Table 2. Densitometric analysis of MMP-2 gelatinolytic bands from zymography of the rat calcaneal tendon regions
Tendon regions and experimental groups
Pro- (72 kDa)
Inter- (64 kDa)
Active (57 kDa)
Values represent mean ± SD × 10,000. Superscript letters indicate statistically significant differences P ≤ 0.05. Upper cases compare the same tendon region in different experimental groups. Lower cases compare different tendon regions in the same experimental group.
2.03 ± 0.35 A
6.6 ± 0.95
0.41 ± 0.22 A
2.76 ± 0.41 AB
6.98 ± 1.09
0.31 ± 0.21 Aa
Vertical jumping day 1
4.12 ± 0.68 C
8.95 ± 1.59
1.48 ± 0.35 Ba
Vertical jumping day 4
3.1 ± 0.57 BC
7.99 ± 1.37
1.28 ± 0.32 B
Treadmill running day 1
3.91 ± 0.64 C
8.41 ± 1.45
0.65 ± 0.29 Aa
Treadmill running day 4
3.14 ± 0.61 BC
7.57 ± 1.26
0.62 ± 0.31 Aa
2.58 ± 0.49 A
6.89 ± 1.02
0.29 ± 0.19 A
3.44 ± 0.61 B
7.88 ± 1.33
1.38 ± 0.31 Bb
Vertical jumping day 1
4.21 ± 0.78 B
8.38 ± 1.48
2.45 ± 0.52 Cb
Vertical jumping day 4
3.86 ± 0.66 B
8.92 ± 1.54
1.42 ± 0.41 B
Treadmill running day 1
3.77 ± 0.67 B
8.41 ± 1.51
3.39 ± 0.72 Cb
Treadmill running day 4
3.88 ± 0.75 B
8.52 ± 1.49
2.65± 0.55 Cb
In addition to an increased collagen synthesis, the adaptation of tendon to loading involves changes in the quality of the tissue structure, such as an increased collagen cross-linking (Heinemeier et al.,2007). Furthermore, studies have revealed that MMP-mediated collagen degradation also takes place in this process (Riley et al.,2002; Koskinen et al.2004; Marqueti et al.,2006,2008). However, the response to the physical training is more complex in some tissues due to their regional structural variation, as observed in the calcaneal tendon (Benjamin and Ralphs,1998; Covizi et al.,2001).
In the present study, we separately evaluated the two regions of rat calcaneal tendon, proximal, and distal, with regard to the gelatinolytic activity after two different types of physical training. The results presented herein suggest that—despite differences in cell types, extracellular matrix composition and mechanical loading—both tendon regions in control rats possess the same gelatinolytic profile, with similar activities of pro- and intermediate forms of MMP-2. This result agrees with the findings of Marqueti et al. (2006). However, the two tendon regions exhibit different intensity of MMP-2 activation in response to different sets of exercises. Vertical jumping induced MMP-2 activation in both tendon regions, but treadmill running, despite its apparently low intensity, was able to induce a high level of MMP-2 activation in the distal region of calcaneal tendon, but not in the proximal region, where only pro-MMP-2 activity was increased. This greater MMP-2 activation in the distal region of the calcaneal tendon from the animals submitted to treadmill running suggests that the mechanical loading produced by this physical training induces a greater adaptive response from the fibrocartilages than vertical jumping.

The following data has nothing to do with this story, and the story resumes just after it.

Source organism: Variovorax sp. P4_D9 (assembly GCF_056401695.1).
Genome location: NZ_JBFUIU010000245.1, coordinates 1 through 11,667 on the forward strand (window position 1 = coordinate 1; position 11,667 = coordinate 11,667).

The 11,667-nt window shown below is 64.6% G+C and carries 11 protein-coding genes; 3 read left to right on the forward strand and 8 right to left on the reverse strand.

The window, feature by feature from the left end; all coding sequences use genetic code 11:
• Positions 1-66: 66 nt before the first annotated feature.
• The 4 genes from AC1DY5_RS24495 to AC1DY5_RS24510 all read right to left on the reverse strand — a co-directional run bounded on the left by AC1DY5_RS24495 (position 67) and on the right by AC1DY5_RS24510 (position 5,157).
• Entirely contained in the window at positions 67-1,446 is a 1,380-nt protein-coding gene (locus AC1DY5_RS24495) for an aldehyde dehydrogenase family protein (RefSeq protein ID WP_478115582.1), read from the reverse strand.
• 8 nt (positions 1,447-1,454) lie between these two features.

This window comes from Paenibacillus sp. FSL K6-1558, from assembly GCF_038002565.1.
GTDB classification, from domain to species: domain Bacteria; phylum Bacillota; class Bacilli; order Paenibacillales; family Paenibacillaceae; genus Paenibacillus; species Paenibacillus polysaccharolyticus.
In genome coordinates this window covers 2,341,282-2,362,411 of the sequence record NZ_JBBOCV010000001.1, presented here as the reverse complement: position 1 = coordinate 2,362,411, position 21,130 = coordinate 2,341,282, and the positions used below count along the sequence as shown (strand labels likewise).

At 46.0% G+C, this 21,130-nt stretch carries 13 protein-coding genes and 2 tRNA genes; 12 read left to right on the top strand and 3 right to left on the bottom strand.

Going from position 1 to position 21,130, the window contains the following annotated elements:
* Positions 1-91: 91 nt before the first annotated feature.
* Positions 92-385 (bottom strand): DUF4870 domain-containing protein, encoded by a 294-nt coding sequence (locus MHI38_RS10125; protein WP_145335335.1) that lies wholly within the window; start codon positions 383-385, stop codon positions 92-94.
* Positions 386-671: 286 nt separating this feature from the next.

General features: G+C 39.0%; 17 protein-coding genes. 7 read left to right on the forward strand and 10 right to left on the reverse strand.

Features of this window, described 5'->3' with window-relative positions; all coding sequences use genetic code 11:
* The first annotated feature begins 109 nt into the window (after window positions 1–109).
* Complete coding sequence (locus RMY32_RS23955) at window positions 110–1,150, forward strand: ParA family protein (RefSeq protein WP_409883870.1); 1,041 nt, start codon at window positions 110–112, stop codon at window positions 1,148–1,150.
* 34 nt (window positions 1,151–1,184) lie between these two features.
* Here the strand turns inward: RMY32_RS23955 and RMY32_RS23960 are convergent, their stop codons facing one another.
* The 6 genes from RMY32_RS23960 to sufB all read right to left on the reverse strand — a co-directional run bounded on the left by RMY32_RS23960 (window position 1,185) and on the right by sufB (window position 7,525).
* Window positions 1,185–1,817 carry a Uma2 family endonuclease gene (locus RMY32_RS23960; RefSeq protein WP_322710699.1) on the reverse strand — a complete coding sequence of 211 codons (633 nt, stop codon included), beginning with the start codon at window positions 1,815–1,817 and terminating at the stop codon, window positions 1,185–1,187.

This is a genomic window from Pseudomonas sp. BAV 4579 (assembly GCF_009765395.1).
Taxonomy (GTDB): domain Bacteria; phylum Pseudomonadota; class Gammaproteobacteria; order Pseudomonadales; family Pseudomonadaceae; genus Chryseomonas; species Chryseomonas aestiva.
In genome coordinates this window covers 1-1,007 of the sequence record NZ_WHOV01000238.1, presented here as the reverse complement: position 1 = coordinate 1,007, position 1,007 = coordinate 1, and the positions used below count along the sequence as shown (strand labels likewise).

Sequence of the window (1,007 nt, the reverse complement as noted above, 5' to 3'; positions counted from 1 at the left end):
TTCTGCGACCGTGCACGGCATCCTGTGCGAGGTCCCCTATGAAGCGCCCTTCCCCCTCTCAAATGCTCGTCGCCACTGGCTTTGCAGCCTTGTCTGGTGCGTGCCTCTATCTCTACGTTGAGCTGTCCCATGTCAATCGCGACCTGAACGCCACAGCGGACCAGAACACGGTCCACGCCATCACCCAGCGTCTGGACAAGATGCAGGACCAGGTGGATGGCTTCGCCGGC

The absence of MMP-2 activation in the proximal region after treadmill running does not imply that the tendon is not responding to the mechanical stimulus, since tenocytes and peritendinous sheath cells appeared activated. We may speculate that MMP-2 activation was still not required, but the augmented stock of pro-MMP-2 tissue could have been further activated if mechanical loading stimulus had persisted or increased.
Marqueti et al. (2006,2008) also observed a significant increase in the gelatinolytic activity of MMP-2 in rat calcaneal tendon after a 5-week vertical jumping program with overloading, but observed no differences between proximal and distal regions, as also observed in our study, suggesting that vertical jumping stimulates a similar tissue response in both tendon regions.
In a study of human calcaneal tendon submitted to intensive uphill running, using microdialysis technique to measure the peritendinous tissue gelatinolytic activity, pro-MMP-2 displayed augmentation only after 3 days of exercise (Koskinen et al.,2004). However, the authors suggested that the microdialysis technique could not accurately reflect MMP-2 tissue levels, because, at least, part of MMP-2 is attached to membrane-anchored MMPs (Nagase,1998). On the other hand, Legerlotz et al. (2007) did not observe any regulation of tendon MMP-2 mRNA expression in response to long-term strength training in rats. In our study, the pro-MMP-2 appeared increased after 6 hr of both types of physical training. Thus, the methodology, training program, or the time of sampling used in those studies, compared with the present one, could explain the different results obtained.